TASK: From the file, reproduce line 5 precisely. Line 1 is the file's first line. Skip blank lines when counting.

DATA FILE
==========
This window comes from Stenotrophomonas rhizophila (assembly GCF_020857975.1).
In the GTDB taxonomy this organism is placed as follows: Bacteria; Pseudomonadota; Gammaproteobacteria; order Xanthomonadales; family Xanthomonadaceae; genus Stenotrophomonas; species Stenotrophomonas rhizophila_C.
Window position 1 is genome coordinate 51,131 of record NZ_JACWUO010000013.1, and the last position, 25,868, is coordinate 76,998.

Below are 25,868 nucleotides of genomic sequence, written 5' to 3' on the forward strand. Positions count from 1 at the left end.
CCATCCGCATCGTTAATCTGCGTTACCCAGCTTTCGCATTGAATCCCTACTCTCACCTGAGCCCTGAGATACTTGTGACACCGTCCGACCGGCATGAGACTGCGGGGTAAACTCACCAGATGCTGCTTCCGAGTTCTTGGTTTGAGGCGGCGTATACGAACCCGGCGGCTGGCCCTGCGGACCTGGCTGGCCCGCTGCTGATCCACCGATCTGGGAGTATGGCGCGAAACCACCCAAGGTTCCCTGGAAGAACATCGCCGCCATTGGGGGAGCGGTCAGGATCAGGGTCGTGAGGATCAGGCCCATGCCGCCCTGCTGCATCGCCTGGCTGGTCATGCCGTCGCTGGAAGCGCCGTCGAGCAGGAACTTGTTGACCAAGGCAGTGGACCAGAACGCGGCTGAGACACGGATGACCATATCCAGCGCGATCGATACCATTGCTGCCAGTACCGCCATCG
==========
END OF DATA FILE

CCATCCGCATCGTTAATCTGCGTTACCCAGCTTTCGCATTGAATCCCTACTCTCACCTGAGCCCTGAGATACTTGTGACACCGTCCGACCGGCATGAGACTGCGGGGTAAACTCACCAGATGCTGCTTCCGAGTTCTTGGTTTGAGGCGGCGTATACGAACCCGGCGGCTGGCCCTGCGGACCTGGCTGGCCCGCTGCTGATCCACCGATCTGGGAGTATGGCGCGAAACCACCCAAGGTTCCCTGGAAGAACATCGCCGCCATTGGGGGAGCGGTCAGGATCAGGGTCGTGAGGATCAGGCCCATGCCGCCCTGCTGCATCGCCTGGCTGGTCATGCCGTCGCTGGAAGCGCCGTCGAGCAGGAACTTGTTGACCAAGGCAGTGGACCAGAACGCGGCTGAGACACGGATGACCATATCCAGCGCGATCGATACCATTGCTGCCAGTACCGCCATCG